Cranfield study aims to minimise motion sickness in autonomous vehicles

Posted: 20 May 2019 | | No comments yet

Cranfield University is developing a mathematical formula to help alleviate motion sickness in self-driving cars, as the car knows exactly how to drive on specific routes.

Cranfield aims to minimise motion sickness in autonomous vehicles

A first-of-its-kind study taking place at Cranfield University will attempt to develop a mathematical model for motion sickness that will help stop people becoming ill when travelling in autonomous vehicles.

Medical studies shows that, due to the way in which the human brain works, motion sickness will be more of a widespread issue in self-driving vehicles than it currently is for drivers and passengers in conventional, self-powered vehicles.

Now researchers at Cranfield University – an institution at the forefront of developing the technology needed to make fully autonomous vehicles a reality – are working on developing control strategies that will enable vehicles to drive themselves in such a way that motion sickness is minimised.

PhD student Zaw Htike is leading the project. He said: “When planning a journey now, you can just type your destination into Google Maps and it will suggest the best route or routes for that journey. Imagine if you could plug that route into your autonomous vehicle and the car would also automatically know the smoothest way to drive every road, tackle every corner and approach every roundabout on the route. That’s effectively what we are trying to create. We want to teach autonomous vehicles how to apply the accelerator, steering and brakes in the optimum way for each road profile to ensure that the likelihood of motion sickness is minimised.”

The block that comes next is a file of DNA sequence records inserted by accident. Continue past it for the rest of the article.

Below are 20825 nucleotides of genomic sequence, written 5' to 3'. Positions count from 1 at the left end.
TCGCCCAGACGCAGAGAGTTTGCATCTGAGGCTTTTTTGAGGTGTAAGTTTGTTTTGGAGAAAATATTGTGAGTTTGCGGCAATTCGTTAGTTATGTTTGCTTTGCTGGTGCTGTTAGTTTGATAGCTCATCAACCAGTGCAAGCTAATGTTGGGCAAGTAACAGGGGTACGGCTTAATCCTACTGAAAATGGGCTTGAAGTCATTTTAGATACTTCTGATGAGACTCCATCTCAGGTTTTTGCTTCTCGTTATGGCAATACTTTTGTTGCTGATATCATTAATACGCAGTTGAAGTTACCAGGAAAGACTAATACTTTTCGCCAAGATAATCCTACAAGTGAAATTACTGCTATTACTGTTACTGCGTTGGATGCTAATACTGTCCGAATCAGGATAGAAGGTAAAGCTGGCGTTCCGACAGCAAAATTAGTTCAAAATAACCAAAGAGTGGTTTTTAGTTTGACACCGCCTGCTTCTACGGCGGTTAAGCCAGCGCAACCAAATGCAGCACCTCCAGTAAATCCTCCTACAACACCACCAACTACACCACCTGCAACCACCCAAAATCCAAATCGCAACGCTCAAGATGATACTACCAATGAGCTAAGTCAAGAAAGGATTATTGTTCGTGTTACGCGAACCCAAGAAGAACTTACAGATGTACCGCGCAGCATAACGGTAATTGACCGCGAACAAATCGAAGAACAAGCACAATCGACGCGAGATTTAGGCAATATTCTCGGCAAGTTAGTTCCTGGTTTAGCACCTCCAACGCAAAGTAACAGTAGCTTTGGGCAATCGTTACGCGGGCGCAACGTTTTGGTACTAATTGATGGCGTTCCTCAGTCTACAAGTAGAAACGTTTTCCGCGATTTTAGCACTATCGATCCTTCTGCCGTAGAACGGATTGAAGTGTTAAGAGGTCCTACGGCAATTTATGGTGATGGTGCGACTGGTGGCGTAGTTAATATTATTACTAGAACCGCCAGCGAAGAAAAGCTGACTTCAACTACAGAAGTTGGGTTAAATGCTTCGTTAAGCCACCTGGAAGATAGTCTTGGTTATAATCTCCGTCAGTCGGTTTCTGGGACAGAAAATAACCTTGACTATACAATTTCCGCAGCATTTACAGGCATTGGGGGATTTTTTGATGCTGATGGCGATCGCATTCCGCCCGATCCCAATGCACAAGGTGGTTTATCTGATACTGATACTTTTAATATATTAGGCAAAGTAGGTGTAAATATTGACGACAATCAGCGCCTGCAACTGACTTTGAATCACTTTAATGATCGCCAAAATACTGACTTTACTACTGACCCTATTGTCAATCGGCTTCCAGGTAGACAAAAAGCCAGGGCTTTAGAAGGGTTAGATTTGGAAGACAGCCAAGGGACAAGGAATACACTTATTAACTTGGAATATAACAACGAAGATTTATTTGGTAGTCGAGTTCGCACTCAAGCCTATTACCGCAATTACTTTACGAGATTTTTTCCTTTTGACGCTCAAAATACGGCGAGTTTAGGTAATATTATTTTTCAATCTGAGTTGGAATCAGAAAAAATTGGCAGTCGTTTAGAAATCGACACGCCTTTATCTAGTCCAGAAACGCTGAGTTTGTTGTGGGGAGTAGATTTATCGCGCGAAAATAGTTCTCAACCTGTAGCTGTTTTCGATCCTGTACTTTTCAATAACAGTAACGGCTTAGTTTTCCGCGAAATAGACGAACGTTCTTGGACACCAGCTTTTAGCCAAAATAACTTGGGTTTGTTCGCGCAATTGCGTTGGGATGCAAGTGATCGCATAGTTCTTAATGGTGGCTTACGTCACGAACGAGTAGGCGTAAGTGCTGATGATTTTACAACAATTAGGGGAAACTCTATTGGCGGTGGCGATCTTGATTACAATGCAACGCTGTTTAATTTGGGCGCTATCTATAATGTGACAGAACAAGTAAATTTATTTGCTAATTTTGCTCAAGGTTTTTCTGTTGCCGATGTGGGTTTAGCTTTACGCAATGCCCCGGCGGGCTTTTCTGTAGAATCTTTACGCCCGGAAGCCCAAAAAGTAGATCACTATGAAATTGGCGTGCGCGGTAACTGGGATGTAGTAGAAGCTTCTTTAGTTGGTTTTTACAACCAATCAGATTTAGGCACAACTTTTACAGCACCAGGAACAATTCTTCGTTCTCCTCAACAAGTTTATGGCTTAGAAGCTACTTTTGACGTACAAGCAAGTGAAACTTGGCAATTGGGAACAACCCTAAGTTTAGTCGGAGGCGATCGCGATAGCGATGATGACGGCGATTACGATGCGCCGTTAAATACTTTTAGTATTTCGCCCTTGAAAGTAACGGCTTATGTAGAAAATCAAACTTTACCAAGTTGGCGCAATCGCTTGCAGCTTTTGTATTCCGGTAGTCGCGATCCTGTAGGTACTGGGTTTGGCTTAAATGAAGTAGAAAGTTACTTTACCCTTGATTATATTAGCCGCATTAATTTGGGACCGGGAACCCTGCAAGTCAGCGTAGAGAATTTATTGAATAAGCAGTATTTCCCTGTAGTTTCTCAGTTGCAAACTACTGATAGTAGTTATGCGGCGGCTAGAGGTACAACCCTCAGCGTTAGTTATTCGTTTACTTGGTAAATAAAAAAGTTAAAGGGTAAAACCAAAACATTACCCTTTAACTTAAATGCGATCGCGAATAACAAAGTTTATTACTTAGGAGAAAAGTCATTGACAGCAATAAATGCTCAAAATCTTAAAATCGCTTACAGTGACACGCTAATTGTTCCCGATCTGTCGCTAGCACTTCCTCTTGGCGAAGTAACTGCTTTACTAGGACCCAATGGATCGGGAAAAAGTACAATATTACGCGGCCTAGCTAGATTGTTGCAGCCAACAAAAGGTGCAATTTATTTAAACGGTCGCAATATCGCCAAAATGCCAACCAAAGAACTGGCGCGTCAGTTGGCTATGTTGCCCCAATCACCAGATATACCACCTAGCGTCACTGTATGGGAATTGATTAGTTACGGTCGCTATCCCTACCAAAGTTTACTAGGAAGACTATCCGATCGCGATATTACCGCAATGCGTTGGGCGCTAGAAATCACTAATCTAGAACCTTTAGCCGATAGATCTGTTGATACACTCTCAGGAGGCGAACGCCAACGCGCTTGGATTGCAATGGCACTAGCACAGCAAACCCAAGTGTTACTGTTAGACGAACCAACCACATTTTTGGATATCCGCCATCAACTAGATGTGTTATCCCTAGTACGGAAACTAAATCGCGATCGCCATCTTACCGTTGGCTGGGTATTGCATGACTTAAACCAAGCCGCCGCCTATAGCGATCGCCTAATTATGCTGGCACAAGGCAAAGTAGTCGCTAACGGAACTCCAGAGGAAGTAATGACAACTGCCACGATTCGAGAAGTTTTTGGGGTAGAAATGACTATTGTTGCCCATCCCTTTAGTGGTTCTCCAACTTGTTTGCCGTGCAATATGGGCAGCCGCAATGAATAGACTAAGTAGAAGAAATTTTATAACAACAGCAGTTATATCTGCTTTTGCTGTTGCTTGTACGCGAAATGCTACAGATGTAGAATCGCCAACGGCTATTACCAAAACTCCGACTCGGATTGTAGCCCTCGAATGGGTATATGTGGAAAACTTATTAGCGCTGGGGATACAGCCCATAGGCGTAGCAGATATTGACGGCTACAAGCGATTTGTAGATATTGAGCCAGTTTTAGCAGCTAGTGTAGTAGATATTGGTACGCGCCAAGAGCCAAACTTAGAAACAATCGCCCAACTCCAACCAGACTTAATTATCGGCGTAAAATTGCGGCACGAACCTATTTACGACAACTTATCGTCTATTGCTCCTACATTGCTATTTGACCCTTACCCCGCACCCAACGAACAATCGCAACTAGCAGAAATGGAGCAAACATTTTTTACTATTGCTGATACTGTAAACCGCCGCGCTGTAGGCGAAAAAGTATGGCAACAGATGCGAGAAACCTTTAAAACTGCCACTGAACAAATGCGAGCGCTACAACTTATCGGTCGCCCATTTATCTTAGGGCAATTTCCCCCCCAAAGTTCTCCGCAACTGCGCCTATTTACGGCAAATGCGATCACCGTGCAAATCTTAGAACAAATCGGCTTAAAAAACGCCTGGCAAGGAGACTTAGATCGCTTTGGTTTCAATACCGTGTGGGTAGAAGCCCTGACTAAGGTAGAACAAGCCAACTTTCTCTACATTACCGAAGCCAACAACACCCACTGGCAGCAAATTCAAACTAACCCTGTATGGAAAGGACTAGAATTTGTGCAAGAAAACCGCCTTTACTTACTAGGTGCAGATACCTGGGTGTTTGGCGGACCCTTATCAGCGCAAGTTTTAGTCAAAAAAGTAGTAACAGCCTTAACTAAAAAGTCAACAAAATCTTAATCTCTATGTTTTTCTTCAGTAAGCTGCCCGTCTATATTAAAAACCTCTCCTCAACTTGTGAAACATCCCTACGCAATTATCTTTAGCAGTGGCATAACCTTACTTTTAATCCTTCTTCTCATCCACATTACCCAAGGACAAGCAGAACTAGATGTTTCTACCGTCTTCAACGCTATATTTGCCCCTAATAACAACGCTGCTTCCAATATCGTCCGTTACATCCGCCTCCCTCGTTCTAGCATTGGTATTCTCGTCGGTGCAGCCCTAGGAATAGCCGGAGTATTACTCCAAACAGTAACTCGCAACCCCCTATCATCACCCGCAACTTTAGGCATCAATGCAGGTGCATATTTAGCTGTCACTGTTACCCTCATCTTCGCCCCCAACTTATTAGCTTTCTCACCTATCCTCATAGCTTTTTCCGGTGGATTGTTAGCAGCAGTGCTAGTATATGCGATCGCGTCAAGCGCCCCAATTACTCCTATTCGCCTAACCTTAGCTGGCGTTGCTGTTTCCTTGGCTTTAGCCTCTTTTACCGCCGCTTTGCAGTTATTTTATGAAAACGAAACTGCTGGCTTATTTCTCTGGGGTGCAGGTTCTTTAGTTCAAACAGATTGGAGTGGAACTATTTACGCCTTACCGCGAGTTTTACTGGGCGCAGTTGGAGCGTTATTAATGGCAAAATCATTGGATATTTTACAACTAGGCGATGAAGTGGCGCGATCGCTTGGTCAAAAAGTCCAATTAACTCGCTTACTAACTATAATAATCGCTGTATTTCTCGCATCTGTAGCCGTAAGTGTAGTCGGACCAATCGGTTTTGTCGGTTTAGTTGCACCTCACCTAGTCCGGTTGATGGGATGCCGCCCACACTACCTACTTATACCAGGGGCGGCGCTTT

Motion sickness – commonly manifested through nausea, vomiting and dizziness – results from a sensory conflict between inputs from the eyes, inner ear and nervous systems of human bodies, and can be caused by travelling in a car, on board a ship or aeroplane, or on a theme park ride.  It affects different people differently depending on a number of factors including age, genetics, physiology, alcohol consumption, food consumption, duration of travel, and motion of the journey itself (frequency of acceleration and braking).

Dr Stefano Longo, Senior Lecturer in Vehicle Control and Optimisation in the University’s Advanced Vehicle Engineering Centre, is supervising the project, which hopes to reach its conclusion in September 2020. He said: “Zaw’s project is a really interesting one, and one which – if successful – has the potential to have a huge impact across the world.

“Automotive manufacturers and engineering firms are pumping millions of pounds into developing the technology needed to make fully autonomous vehicles a reality in the near future. But there is a real risk that investment could go to waste if we don’t figure out how we are going to combat the problem of motion sickness. It is all very well for companies to sell ‘the dream’ of catching up on emails or holding meetings in your mobile office on the way to work, but that’s not very likely to happen if you feel sick every time you read a document or look at a screen.”